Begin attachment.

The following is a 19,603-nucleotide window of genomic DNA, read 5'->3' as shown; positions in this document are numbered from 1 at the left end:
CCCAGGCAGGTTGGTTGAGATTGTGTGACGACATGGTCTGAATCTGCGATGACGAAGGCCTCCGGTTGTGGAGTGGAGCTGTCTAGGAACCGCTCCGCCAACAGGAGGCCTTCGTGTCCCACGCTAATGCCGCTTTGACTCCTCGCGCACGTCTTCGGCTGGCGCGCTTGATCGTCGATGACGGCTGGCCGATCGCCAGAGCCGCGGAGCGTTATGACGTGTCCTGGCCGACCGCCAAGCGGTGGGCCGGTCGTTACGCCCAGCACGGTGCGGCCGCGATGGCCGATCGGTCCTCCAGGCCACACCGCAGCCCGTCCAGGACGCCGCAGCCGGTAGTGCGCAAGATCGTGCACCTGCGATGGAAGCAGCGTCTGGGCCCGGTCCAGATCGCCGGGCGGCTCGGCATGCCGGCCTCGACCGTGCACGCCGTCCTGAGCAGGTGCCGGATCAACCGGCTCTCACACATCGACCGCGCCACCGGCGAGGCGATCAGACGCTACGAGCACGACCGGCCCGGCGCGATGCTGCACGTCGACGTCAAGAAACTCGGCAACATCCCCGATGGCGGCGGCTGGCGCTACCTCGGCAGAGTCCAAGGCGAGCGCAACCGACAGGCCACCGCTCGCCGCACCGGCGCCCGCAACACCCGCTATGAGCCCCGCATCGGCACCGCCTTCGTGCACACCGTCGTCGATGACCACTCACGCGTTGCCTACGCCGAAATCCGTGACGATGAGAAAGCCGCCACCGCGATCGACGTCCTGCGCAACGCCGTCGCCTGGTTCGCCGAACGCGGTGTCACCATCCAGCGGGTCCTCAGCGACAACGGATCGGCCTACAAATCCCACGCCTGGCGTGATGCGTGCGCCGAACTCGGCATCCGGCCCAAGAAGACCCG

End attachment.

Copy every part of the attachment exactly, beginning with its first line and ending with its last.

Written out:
The following is a 19,603-nucleotide window of genomic DNA, read 5'->3' as shown; positions in this document are numbered from 1 at the left end:
CCCAGGCAGGTTGGTTGAGATTGTGTGACGACATGGTCTGAATCTGCGATGACGAAGGCCTCCGGTTGTGGAGTGGAGCTGTCTAGGAACCGCTCCGCCAACAGGAGGCCTTCGTGTCCCACGCTAATGCCGCTTTGACTCCTCGCGCACGTCTTCGGCTGGCGCGCTTGATCGTCGATGACGGCTGGCCGATCGCCAGAGCCGCGGAGCGTTATGACGTGTCCTGGCCGACCGCCAAGCGGTGGGCCGGTCGTTACGCCCAGCACGGTGCGGCCGCGATGGCCGATCGGTCCTCCAGGCCACACCGCAGCCCGTCCAGGACGCCGCAGCCGGTAGTGCGCAAGATCGTGCACCTGCGATGGAAGCAGCGTCTGGGCCCGGTCCAGATCGCCGGGCGGCTCGGCATGCCGGCCTCGACCGTGCACGCCGTCCTGAGCAGGTGCCGGATCAACCGGCTCTCACACATCGACCGCGCCACCGGCGAGGCGATCAGACGCTACGAGCACGACCGGCCCGGCGCGATGCTGCACGTCGACGTCAAGAAACTCGGCAACATCCCCGATGGCGGCGGCTGGCGCTACCTCGGCAGAGTCCAAGGCGAGCGCAACCGACAGGCCACCGCTCGCCGCACCGGCGCCCGCAACACCCGCTATGAGCCCCGCATCGGCACCGCCTTCGTGCACACCGTCGTCGATGACCACTCACGCGTTGCCTACGCCGAAATCCGTGACGATGAGAAAGCCGCCACCGCGATCGACGTCCTGCGCAACGCCGTCGCCTGGTTCGCCGAACGCGGTGTCACCATCCAGCGGGTCCTCAGCGACAACGGATCGGCCTACAAATCCCACGCCTGGCGTGATGCGTGCGCCGAACTCGGCATCCGGCCCAAGAAGACCCG